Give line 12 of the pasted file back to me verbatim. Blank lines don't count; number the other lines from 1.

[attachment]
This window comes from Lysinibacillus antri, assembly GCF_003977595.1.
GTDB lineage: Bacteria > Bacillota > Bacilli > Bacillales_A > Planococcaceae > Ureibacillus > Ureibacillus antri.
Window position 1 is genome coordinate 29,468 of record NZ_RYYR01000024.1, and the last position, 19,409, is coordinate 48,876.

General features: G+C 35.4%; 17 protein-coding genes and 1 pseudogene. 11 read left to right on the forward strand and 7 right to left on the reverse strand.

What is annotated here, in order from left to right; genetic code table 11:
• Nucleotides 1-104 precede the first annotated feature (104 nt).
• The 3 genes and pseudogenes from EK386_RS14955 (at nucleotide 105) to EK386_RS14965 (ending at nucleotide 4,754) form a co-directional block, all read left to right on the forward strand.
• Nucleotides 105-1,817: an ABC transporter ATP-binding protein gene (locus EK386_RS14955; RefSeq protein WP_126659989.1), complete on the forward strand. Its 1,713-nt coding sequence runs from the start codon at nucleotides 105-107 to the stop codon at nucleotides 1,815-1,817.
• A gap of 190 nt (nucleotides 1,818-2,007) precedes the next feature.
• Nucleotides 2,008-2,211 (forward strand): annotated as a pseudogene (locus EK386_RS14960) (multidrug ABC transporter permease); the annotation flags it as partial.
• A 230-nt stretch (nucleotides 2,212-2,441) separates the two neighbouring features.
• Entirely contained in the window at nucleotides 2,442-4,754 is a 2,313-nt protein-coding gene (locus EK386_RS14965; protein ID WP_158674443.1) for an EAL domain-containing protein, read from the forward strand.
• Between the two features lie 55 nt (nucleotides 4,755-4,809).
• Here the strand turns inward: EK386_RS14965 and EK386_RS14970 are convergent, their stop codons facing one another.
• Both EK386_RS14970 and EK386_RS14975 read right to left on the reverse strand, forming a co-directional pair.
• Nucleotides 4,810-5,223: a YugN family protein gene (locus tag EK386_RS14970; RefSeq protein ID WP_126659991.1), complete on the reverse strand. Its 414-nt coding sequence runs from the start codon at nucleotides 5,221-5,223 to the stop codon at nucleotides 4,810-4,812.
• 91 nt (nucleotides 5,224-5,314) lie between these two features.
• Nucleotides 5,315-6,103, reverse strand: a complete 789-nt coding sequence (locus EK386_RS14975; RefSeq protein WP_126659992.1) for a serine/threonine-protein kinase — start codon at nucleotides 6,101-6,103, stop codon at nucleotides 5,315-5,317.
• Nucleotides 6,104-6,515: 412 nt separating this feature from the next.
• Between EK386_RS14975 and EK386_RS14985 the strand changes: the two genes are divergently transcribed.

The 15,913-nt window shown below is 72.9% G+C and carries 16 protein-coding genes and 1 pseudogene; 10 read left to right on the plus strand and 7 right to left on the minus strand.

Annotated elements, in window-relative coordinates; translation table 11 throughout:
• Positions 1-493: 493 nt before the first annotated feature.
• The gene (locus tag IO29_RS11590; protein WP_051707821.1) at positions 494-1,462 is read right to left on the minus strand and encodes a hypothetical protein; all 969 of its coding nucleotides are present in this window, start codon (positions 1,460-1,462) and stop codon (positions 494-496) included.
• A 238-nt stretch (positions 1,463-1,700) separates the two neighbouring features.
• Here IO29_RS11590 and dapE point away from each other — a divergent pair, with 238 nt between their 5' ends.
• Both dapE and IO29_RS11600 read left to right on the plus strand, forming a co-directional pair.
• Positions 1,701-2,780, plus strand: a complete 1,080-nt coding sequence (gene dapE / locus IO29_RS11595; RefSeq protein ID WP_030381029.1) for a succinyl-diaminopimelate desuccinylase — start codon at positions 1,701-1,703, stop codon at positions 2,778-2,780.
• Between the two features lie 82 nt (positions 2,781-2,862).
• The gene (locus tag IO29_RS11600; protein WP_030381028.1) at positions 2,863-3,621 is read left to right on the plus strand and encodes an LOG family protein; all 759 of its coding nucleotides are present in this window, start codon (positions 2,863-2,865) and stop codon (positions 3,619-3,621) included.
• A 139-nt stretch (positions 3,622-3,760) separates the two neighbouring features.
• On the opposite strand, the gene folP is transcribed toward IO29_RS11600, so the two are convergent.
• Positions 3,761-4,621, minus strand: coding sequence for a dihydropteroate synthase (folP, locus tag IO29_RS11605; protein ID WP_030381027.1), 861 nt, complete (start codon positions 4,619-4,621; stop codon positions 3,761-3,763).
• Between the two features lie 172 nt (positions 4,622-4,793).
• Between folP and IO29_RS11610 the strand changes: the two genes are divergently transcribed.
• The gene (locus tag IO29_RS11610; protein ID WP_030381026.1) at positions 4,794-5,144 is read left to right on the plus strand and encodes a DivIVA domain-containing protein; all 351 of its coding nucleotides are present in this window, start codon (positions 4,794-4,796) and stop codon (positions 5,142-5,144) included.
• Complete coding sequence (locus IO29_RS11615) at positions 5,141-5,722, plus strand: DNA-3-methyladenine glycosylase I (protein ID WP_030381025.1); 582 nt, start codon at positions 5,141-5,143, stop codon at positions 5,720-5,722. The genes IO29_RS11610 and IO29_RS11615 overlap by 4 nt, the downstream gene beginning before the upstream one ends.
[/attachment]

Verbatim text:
• Entirely contained in the window at nucleotides 2,442-4,754 is a 2,313-nt protein-coding gene (locus EK386_RS14965; protein ID WP_158674443.1) for an EAL domain-containing protein, read from the forward strand.